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COVID has splintered into multiple variants dominating different countries at the same time. Experts say these are some scenarios that could play out

October 15, 2022, 10:00 AM UTC
Artistic rendering of COVID traveling the globe.
For the first time in the pandemic’s history, COVID variants that make up the mounting global wave look drastically different, depending on where you are in the world.
Illustration by Getty Images

It’s autumn again, which means COVID cases are on the rise. 

But for the first time in the pandemic’s history, the variants that make up the mounting wave look drastically different, depending on where you are in the world.

In England, Omicron spawn BA.5.2 is the most prevalent variant, with a long list of competitors vying for dominance. In the U.S., once globally dominant BA.5 is still leading the way. But it’s steadily decreasing as BA.4.6—dubbed “Aeterna” by some on the Twitterverse—rises, with BQ.1 and BQ.1.1 on its heels. And in Singapore, cases of XBB, or “Gryphon”—a combination of two Omicron variants that can evade immunity and antibody treatments—are surging.

Scientists are watching a quickly growing menagerie of Omicron offspring struggling to rise to the top in different parts of the world right now—a scenario top experts tell Fortune is “unprecedented.” The competing variants all feature concerning traits like improved immune evasion, increased transmissibility, or both.

As each spawns its own new strains in exponential fashion, experts say that the pandemic is at a crossroads—the virus could morph into something more akin to the generally predictable and mild flu, or spiral even further out of the reach of science and its lagging vaccines.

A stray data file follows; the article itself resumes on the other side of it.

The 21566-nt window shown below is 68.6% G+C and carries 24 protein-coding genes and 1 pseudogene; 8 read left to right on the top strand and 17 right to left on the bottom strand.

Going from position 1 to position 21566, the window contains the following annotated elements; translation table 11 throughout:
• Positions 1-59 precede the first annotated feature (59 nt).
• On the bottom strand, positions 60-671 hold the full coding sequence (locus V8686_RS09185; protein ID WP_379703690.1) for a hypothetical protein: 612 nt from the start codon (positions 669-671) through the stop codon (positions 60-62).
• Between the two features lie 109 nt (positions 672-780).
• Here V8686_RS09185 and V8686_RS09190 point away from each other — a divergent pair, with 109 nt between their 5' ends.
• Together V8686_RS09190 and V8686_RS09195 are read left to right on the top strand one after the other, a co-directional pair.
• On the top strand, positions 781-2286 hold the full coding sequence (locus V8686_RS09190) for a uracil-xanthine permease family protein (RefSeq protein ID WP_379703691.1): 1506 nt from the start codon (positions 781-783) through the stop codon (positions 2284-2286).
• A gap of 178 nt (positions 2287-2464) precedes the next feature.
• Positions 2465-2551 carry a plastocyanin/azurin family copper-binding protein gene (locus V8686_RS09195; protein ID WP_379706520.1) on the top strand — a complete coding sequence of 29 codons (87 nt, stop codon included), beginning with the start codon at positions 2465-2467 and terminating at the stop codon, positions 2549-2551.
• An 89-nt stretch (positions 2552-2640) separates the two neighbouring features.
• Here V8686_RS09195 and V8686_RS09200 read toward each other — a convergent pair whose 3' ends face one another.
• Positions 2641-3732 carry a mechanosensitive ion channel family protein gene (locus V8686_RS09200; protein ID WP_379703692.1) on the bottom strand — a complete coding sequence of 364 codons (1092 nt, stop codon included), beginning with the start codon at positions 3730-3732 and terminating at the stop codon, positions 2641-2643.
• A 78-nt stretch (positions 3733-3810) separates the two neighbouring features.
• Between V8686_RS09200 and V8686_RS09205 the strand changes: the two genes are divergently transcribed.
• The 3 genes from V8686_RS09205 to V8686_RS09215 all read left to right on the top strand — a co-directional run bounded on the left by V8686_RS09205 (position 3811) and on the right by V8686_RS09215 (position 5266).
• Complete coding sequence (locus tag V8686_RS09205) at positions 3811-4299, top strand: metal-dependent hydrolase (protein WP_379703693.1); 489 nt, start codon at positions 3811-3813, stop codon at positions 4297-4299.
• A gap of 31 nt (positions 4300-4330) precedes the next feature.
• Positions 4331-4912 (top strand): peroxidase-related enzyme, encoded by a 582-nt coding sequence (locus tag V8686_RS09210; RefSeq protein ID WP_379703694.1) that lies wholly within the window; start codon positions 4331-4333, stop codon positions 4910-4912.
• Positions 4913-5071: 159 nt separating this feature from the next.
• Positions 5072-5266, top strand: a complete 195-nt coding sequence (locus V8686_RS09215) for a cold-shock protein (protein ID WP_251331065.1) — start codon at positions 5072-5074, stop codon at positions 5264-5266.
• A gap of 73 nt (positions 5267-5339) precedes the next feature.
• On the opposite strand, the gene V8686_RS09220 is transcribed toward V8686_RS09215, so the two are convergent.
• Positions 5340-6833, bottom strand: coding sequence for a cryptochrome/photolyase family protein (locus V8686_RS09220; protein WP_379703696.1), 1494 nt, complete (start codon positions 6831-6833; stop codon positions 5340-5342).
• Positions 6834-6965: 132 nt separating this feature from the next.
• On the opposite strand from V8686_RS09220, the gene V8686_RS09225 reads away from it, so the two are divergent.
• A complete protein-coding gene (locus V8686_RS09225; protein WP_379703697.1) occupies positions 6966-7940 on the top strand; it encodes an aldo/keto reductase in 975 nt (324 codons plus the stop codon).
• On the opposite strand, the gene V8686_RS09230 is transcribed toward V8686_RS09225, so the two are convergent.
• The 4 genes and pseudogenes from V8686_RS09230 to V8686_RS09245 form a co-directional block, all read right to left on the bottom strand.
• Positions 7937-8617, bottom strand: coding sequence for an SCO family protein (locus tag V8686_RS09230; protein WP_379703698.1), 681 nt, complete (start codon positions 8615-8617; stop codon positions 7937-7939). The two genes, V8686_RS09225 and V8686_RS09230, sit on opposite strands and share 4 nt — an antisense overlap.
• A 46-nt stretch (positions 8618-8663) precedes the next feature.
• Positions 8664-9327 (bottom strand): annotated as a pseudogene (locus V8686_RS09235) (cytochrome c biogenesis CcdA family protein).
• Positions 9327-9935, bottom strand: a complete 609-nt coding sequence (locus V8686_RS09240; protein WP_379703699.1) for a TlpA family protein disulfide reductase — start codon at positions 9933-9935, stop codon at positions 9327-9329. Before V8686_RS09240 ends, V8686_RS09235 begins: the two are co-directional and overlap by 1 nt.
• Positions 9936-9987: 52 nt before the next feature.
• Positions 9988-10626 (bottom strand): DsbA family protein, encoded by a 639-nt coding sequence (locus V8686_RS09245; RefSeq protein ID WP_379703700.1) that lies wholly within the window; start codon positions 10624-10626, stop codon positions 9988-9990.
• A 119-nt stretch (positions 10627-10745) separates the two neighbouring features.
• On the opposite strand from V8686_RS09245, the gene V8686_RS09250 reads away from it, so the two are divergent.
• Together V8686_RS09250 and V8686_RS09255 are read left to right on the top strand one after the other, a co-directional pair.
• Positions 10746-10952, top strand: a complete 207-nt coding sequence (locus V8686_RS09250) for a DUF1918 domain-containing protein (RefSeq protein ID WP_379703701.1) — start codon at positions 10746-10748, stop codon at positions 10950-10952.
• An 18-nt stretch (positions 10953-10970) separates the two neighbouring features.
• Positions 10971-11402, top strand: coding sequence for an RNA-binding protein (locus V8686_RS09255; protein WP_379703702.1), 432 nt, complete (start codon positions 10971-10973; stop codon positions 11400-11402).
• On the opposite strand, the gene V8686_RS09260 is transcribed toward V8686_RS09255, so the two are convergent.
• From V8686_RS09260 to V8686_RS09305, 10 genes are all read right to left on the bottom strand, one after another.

“There have been times when different variants were on the move in different parts of the world, like the Gamma variant in South America, and Beta in South Africa,” Dr. Eric Topol, a professor of molecular medicine at Scripps Research and founder and director of the Scripps Research Translational Institute, told Fortune

“But this is different because now we have variants with extreme levels of immune evasion, and in any given country, potentially a few that could be in play at the same time.”

How did we get here?

It wasn’t so long ago that any COVID variant that hit the U.K. was headed to the U.S. in a few short weeks, making it relatively easy to forecast virus conditions in the near term. 

But now the variant—or swarm of variants—to next plague North America is anyone’s best guess.

There are a few reasons for this, experts say, including a widespread abandonment of COVID-prevention measures, animals carrying the disease, and the brewing of variants in those with long-term COVID infections. But it largely boils down to waning population immunity. Antibody immunity decreases with time—just three to six months, on average. As more people forgo booster shots, and as time passes after their last COVID infection, the virus has a better chance of mutating and spreading.

Rinse and repeat, with billions of people around the world.

“Many people globally are becoming susceptible all over again due to waning immunity from the vaccine and infections,” Dr. Ali Mokdad, a professor at the University of Washington’s Institute for Health Metrics and Evaluation, told Fortune. “People who have gotten Omicron BA.5 are susceptible five, six months later. Therefore anything circulating out there, they’re going to catch it.”